Last weekend, I was in Toronto to protest the G20 summit and the now all too obvious emergence of a full-out police state in Canada. During most of the weekend, and especially during the evening jail solidarity demonstration, I was fortunate to be with friends far more reasonable than myself, and I owe them a debt of gratitude for keeping me out of trouble, out of jail. Considering what I’ve now seen and read, my weekend was spent in relative safety and I left Toronto unscathed and unharrased. The same cannot be said for many friends, comrades and random passers-by.
Much has been written, recorded and revealed over the last week. Many disgusting and disturbing things about the excessive force exerted by the police/state. The assault on basic democracy and civil rights. It’s a disservice to gloss over it, but also rather pointless for me to address here. Do the (easy) research yourself and see how much you can stomach.
So instead, here are just a few things I personally feel the need to say in order to complement the wealth of material already out there:
First and foremost, we really need to move away from a mediatised discussion of violence. It masks the issues, and definitely provided a nice smoke screen for the cops. Decoy cars burning make great TV. So let’s be clear here, no one, no living thing, was in any danger from the protesters, “black bloc” or not, last weekend. Yes, a few windows were smashed, a few cars torched, but these are just objects, symbols even. In a discussion with a friend, he mentioned that though he understood the idea of people over property he also thought “property = people, people = property” and that “you shouldn’t get to smash up his city.” Beyond the scary idea of people being equated with property, I think it’s important to note that the property that was damaged didn’t even belong to any “people.” A starbucks window, doesn’t belong to the manager of the store, it belongs to “Starbucks,” a corporate entity. Entitling a corporation with personhood is what has gotten us into this mess in the first place (please see the 1886 Santa Clara County decision). The only threat of violence came from the 20,000 cops, and as has become abundantly clear, they made that threat real.
So why were we there? This is the first question that gets masked by the “violence.” Of course there’s no singular answer to the question, as evidenced by the diversity of groups out on the streets over the course of the weekend. Each group, from the various environmentalists and labour unions (brought together so memorably for the first time in Seattle in ’99), to the pink bloc and their amazing marching band, to those marching in solidarity with Palestinian liberation (my closest “affinity group” as it were), had their own specific reasons for opposing the G20, whose global policies have impacted them all directly or indirectly. Though there may be no simple answer to such a variety of issues, there are some simple facts as to why these diverse groups were so damn angry:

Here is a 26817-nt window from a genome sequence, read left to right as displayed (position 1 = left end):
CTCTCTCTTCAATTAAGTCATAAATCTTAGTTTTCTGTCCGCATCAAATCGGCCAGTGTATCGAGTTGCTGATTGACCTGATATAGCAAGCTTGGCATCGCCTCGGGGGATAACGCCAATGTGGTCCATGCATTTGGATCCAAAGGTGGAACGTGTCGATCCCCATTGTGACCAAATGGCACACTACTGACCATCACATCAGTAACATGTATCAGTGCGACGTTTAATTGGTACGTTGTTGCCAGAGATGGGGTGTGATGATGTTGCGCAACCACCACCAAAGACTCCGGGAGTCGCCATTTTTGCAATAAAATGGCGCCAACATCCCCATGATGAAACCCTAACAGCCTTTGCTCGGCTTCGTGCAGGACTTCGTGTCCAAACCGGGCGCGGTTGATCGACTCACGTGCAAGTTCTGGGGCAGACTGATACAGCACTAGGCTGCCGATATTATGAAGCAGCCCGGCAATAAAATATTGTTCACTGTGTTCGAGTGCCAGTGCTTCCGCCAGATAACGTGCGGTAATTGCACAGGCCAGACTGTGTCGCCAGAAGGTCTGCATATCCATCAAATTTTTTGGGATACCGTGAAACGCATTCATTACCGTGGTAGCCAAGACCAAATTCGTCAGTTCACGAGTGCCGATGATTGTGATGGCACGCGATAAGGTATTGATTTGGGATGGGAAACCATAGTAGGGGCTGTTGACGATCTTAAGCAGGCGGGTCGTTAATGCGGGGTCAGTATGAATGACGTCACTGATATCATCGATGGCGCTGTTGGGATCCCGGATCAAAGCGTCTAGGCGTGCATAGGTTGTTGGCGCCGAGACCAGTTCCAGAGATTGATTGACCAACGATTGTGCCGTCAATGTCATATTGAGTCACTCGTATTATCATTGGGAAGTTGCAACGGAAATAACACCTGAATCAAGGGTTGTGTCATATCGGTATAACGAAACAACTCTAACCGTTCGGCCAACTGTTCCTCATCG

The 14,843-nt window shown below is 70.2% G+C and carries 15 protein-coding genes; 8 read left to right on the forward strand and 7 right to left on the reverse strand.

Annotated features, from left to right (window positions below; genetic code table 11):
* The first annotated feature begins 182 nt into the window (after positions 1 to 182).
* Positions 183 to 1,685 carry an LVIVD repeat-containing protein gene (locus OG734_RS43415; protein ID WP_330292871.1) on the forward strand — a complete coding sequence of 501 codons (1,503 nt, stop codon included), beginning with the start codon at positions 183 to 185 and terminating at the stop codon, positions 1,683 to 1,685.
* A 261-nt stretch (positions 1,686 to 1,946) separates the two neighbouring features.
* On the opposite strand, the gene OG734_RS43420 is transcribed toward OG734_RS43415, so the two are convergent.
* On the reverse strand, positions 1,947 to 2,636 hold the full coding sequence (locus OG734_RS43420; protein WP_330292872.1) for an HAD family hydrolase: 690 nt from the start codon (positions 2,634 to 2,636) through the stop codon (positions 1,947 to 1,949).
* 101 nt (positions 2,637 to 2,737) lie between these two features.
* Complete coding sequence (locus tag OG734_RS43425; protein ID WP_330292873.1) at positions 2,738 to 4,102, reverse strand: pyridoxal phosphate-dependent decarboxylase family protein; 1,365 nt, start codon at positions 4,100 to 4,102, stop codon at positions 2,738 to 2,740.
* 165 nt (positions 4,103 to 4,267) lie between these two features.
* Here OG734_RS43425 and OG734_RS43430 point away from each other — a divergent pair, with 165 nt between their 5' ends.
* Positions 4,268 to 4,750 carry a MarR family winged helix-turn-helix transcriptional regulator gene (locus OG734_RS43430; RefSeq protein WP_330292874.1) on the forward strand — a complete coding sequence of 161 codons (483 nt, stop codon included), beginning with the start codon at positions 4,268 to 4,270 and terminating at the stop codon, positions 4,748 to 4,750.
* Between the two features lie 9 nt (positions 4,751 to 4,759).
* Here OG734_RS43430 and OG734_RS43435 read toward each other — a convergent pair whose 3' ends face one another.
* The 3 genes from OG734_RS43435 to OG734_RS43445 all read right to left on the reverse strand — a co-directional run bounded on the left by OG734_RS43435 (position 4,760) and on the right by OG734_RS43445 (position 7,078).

The G20 is an illegitimate, undemocratic organisation, whose lack of transparency is criticised by even the most mainstream of media.
Their decisions and financial policies affect us directly (hello structural adjustment programs, hello neo-liberalism, hello financial crisis, hello to a future of austerity). And as the members of the G20 represent the elite of the elite in the world (invitees were originally drawn up on a napkin at what was no doubt a restaurant that none reading this humble blog could ever afford to eat at), those decisions are generally not in the interests of “most” people. Leaders from patently undemocractic regimes were invited, alongside a slew of business leaders for the B20. Might should not make right.
As the G20 members continues to make their piddling promises to “humanitarian” causes (which should best be understood as humanitarian cover–1 billion in aid over five years was promised by Canada for “maternal health” in Africa, while 1.2 billion is spent in three days on “security”), they still haven’t come close to living up to a percentage of anything promised in the past. So, it’s proven that they can’t be trusted and won’t be held accountable to anyone. And given the current state of the global economy, it’s also a given that they’re not even very good at making capitalism “work” either.
Some might argue that these international meetings are important, and I wouldn’t necessarily disagree, but a forum for global dialogue already exists, it’s called the UN. Simply put, the G20 is fundamentally unrepresentative of the majority of the world, yet it wields incredible power to shape it. Thus, the question has to be asked, in whose interest does it serve?
So that’s the quick and dirty version of why I think we were there. And of course everything is certainly more complex, and of course there’s easy criticism to throw at the kids who don’t “undertand the issues” and are only there for their own self-righteousness and sense of adventure. I’ve both criticised them myself and been included amongst their number. But given the rate at which the neo-liberal agenda is accelerating, I’ve come to the conclusion that I am very grateful that they are there. I’m heartened that at least a few of this second, third, or fourth “lost generation” are sensitive enough to recognise that “something” is wrong and have the courage to face it. They may enter the fray naive and idealistic, but they’ll come out of it with a new found critical perspective and rage in their hearts. Few things make you seek answers more quickly than being shot at, beat up, or imprisoned.